Research has revealed that one of the most critical elements to preventing new converts from leaving the church is friendship. According to one study, “Each new person should be able to identify at least seven friends in the church within the first six months.” In other words, developing faith based friendships is critical to faith development.
Our teenagers live in a demanding world, and one of the greatest demands that are placed upon them comes in the form of homework.
A 2014 survey discovered that high school teachers, on average, assigned approximately 3.5 hours of homework each week. If a typical high school student has five classes with five different teachers, this could theoretically add up to 17.5 hours of homework every week! This would dwarf the amount of time that most teens spend in Bible study, prayer, or other spiritual activities, and would most likely compromise other important areas of life (family, friends, recreation, etc.).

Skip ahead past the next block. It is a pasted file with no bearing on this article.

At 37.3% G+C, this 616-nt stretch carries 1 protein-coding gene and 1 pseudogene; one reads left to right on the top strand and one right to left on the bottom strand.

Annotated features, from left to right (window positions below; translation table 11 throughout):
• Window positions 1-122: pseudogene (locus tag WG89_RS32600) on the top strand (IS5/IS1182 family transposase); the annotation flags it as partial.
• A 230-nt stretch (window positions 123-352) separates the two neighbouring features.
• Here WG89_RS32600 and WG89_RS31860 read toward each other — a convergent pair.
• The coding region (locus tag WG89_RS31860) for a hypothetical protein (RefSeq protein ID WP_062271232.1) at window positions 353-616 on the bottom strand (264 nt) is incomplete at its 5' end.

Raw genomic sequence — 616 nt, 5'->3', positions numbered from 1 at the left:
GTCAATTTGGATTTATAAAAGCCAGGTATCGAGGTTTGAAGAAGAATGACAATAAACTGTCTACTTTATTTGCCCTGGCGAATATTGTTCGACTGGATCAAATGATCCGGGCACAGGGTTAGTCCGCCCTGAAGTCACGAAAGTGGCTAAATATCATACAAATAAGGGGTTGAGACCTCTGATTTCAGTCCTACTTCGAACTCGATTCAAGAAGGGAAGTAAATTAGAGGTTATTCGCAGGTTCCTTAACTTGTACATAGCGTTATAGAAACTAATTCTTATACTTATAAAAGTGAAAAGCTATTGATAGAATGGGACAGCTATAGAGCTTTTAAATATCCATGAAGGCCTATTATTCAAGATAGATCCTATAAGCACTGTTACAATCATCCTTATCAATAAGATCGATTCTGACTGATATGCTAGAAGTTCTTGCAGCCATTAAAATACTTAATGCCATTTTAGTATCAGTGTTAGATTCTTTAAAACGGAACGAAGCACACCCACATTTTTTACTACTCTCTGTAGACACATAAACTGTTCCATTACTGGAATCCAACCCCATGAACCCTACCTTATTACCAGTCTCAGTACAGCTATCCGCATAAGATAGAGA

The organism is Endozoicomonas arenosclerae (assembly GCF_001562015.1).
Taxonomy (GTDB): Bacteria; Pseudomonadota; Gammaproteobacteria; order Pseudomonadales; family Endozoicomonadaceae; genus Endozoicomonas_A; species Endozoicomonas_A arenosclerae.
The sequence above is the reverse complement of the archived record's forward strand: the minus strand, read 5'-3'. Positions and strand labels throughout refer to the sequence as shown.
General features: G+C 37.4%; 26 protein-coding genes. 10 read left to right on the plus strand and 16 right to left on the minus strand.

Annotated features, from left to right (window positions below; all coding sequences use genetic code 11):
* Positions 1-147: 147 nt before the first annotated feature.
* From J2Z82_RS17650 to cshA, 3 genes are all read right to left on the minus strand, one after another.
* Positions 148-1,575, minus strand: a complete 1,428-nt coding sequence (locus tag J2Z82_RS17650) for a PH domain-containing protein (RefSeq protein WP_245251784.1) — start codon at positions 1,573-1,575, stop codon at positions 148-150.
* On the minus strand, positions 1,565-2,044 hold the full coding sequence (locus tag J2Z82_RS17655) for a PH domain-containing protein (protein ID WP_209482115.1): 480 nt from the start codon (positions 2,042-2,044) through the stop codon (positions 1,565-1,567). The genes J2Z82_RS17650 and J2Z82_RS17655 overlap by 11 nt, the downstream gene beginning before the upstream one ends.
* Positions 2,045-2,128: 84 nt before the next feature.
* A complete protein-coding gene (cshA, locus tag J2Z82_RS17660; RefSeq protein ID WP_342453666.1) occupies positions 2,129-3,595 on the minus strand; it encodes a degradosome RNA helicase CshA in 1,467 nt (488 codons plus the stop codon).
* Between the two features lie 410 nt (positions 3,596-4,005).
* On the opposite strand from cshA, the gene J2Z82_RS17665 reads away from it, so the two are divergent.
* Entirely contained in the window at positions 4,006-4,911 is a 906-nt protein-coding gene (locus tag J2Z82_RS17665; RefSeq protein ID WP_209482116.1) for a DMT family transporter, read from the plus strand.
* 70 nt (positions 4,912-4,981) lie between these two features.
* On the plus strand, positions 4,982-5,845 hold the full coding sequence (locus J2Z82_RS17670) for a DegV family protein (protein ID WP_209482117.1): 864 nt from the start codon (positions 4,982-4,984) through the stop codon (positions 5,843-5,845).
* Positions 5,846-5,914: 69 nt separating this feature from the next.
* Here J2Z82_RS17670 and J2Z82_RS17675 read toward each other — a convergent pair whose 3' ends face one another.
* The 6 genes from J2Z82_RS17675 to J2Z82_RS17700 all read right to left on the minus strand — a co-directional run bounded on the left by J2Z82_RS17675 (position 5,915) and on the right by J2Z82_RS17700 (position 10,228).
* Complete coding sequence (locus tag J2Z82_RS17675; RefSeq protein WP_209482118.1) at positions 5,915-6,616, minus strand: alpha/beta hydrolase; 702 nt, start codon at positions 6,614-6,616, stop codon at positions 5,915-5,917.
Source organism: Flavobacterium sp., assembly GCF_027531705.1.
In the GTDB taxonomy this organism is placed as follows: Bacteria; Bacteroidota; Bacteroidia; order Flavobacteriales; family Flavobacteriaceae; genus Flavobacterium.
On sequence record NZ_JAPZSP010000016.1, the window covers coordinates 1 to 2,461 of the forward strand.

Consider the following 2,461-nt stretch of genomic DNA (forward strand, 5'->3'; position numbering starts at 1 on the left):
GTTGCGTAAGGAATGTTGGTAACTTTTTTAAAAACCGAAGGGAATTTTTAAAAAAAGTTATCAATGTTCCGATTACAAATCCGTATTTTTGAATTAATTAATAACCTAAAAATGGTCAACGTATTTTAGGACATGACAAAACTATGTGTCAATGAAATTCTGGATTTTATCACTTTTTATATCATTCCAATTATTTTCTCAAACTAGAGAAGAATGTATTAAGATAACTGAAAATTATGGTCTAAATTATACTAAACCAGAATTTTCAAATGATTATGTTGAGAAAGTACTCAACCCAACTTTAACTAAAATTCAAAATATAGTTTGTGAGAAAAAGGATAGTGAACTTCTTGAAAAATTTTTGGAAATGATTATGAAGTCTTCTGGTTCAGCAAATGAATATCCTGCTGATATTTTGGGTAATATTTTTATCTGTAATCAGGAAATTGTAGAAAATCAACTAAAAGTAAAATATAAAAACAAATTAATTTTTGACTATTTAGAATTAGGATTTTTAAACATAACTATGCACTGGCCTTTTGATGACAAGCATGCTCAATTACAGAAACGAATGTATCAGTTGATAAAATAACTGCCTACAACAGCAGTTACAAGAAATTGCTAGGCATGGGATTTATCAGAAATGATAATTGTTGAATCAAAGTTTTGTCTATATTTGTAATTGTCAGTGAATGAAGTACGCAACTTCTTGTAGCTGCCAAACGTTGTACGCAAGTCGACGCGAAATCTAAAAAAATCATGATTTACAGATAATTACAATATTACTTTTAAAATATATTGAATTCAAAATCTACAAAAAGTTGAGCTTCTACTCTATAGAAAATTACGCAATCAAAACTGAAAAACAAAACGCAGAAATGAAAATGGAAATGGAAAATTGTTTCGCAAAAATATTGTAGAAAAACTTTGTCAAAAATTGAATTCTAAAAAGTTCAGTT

William Arthur Ward once wrote, “Flatter me, and I may not believe you. Criticize me, and I may not like you. Ignore me, and I may not forgive you. Encourage me, and I will not forget you.” I believe that sentiment embodies the example of a man named Joseph who was integral to the growth of the church during its infancy.
As we wrap up this study on our response towards fear, let’s take a look at one final approach:
THE “FEAR OF GOD” APPROACH:
What does this approach towards fear look like? Imagine the following scenario:
Something happens in our life that causes us to be afraid, but instead of doing nothing or reacting to the cause/source of that fear, we remind ourselves of whom we fear most: God. As a result of this foundational “fear” of God, we make very different decisions in the midst of this scary situation. With this approach, we have a singular, overriding goal: to please Him above all else.